When it comes to heart disease, many people think of it as a typical “male disease”. But women die much more often than men from heart failure, as the German Heart Foundation reports. Because heart failure is an often overlooked problem.
Symptoms of heart failure often don’t take heart failure seriously
Heart failure in women – an often overlooked problem. Women make up about half of all those affected in Germany. About a third of more women than men die from it. According to the German Heart Report, 25,318 women died of heart failure (heart failure) in 2016, compared to 15,016 men.
One of the reasons is probably that women don’t take the symptoms seriously. They experience shortness of breath when going up the stairs, have big legs or even a swollen stomach, are tired, feel weak and dizzy. It doesn’t occur to many of them that a weak heart could be behind. “Heart failure is very common in women, especially if the risk factors for high blood pressure, obesity and diabetes are present at the same time”, explains Professor Dr. med. Vera Regitz-Zagrosek.
The internist and cardiologist is a member of the scientific council of the German Heart Foundation and advises women to pay attention to certain points when seeing a doctor in order to protect themselves from easily preventable complications of their disease: if women are short of breath and are quickly exhausted, they should take theirs Ask a doctor to do a cardiac ultrasound (see box). The German Heart Foundation provides information on heart failure in women and many other aspects of heart failure as part of the National Heart Weeks at www.herzstiftung.de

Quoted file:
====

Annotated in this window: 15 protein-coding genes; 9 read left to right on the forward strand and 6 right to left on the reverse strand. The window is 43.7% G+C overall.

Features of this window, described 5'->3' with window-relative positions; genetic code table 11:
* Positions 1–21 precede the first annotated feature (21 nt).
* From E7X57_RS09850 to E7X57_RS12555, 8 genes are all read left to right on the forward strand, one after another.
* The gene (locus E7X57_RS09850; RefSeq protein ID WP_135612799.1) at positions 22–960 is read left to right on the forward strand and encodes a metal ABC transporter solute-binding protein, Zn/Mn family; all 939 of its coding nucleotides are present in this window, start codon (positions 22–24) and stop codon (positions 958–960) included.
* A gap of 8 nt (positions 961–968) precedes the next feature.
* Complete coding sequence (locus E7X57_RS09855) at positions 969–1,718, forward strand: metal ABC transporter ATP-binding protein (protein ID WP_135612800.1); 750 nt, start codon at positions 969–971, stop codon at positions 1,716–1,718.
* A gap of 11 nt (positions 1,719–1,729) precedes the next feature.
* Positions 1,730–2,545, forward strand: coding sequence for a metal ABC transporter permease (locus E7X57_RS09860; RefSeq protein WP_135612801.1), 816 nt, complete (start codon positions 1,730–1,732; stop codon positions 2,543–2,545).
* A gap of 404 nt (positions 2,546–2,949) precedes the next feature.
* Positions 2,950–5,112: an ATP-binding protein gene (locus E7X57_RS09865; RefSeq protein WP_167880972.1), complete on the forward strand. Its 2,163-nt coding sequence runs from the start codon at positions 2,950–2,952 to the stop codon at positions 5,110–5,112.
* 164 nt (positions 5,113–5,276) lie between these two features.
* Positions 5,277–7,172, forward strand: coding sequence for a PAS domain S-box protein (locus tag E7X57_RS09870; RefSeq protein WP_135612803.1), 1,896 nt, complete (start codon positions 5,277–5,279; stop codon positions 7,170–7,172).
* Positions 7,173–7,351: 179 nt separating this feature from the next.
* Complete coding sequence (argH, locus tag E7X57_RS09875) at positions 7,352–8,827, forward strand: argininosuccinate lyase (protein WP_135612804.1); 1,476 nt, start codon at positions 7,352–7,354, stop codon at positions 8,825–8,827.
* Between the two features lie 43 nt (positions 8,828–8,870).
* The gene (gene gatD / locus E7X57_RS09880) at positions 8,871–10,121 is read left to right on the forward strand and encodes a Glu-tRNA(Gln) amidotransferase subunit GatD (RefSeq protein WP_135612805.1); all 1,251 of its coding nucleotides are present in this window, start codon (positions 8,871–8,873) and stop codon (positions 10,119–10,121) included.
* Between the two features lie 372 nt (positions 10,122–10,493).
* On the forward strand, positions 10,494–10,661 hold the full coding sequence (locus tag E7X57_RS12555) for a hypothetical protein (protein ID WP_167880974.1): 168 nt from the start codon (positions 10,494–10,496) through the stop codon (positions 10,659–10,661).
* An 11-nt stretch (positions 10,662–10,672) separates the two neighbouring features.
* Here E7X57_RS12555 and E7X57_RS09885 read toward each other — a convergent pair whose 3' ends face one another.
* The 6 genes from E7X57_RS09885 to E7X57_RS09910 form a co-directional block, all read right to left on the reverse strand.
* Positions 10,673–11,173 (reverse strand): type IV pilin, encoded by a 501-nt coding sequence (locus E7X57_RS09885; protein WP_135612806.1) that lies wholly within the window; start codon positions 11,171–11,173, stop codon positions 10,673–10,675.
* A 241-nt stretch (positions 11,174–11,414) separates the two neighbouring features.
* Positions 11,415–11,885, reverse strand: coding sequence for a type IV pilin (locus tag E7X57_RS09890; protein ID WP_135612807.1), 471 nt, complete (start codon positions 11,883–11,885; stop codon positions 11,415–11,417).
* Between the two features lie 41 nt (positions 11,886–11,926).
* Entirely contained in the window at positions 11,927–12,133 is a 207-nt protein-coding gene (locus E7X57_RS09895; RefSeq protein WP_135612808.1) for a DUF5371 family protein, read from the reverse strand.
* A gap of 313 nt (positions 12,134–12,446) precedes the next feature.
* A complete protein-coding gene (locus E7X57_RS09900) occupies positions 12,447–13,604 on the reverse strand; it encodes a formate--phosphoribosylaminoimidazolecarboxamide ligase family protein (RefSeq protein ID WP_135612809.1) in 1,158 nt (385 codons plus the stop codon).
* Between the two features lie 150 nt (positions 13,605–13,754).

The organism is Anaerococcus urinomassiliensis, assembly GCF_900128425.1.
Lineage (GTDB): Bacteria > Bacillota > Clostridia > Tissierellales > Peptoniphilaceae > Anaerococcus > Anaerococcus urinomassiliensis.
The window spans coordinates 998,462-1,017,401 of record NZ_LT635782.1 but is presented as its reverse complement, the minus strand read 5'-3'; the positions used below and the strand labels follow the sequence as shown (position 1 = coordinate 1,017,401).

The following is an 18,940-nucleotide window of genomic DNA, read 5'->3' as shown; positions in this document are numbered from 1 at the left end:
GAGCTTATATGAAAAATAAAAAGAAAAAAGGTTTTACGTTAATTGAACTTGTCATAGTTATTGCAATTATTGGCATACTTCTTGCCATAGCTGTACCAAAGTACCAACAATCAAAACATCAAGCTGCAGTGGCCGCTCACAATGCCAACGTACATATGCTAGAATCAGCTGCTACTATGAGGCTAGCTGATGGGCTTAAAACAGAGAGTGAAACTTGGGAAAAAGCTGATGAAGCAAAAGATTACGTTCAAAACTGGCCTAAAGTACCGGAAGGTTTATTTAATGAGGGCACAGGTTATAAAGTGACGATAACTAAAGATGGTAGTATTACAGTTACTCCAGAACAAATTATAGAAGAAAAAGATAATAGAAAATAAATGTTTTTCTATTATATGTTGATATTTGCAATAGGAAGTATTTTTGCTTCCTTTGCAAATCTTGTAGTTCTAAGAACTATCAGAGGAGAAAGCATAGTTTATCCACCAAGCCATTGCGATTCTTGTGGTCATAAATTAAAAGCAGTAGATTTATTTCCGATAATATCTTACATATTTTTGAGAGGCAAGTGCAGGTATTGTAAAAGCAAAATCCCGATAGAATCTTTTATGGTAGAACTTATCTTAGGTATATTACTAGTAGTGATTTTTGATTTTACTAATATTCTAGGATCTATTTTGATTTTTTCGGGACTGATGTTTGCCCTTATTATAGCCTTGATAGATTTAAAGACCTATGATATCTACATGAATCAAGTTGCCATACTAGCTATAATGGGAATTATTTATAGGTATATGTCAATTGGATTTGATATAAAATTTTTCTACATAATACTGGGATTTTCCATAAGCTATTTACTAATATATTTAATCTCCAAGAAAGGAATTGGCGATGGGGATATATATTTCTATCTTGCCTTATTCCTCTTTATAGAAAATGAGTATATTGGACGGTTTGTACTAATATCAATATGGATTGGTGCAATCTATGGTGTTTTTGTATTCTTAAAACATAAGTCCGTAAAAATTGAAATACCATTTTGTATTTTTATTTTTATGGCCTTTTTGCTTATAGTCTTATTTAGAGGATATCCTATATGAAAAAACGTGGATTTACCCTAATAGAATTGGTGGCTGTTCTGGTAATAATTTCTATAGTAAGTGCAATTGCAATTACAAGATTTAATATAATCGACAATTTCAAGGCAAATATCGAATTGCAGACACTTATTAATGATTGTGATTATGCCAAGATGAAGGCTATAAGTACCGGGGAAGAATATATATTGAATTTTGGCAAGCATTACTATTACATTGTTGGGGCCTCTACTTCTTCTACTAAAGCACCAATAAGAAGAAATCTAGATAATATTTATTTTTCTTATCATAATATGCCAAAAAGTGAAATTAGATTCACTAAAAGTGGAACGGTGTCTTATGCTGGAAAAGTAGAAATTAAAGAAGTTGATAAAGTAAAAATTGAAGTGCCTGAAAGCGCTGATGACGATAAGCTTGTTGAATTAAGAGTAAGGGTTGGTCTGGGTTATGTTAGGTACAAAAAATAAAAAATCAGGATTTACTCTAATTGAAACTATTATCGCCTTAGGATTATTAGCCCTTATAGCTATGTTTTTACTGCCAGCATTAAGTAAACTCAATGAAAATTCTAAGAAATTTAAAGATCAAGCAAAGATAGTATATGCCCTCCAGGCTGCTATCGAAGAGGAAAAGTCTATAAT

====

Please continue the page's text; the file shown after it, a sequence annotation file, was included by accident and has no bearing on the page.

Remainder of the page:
Heart failure is a serious illness. The heart can no longer pump enough blood to the body. The heart pumps oxygen-rich blood through the left half of the heart into the blood vessels, through which it reaches the organs. After passing through the body, the now oxygen-poor blood returns to the heart. It passes through the right half of the heart into the lungs, is again enriched with oxygen and reaches the left half of the heart. The cycle begins again.
If the heart is weak, oxygen can no longer be transported to the lungs
If the heart is too weak, it cannot pump enough blood and therefore oxygen to the lungs or body (systole) or it cannot absorb enough blood (diastole). The latter is much more common in women than in men, as we know today. Women’s hearts are more rigid and therefore can expand less and fill with blood. Experts speak of a so-called diastolic heart failure with continued pumping function.
Experts fear many cases of heart failure going undetected in women
As women age, their hearts become even firmer. Because during menopause the lack of estrogen leads to increased blood pressure and increased connective tissue formation in the heart. “This heart failure caused by a lack of estrogen specific to the body cannot be compensated for by hormone therapy,” said Regitz-Zagrosek, also a Charité principal professor, Universitätsmedizin Berlin. Women not only have a firmer heart, but also smaller than men.
The smaller size is compensated by the fact that their hearts operate with a higher ejection fraction – as it is called in technical jargon – than that of men. The ejection fraction indicates the percentage of blood in the heart that is pumped through the body with each beat. In healthy men this is at least 55% of the blood in the heart, in healthy women more than 60%.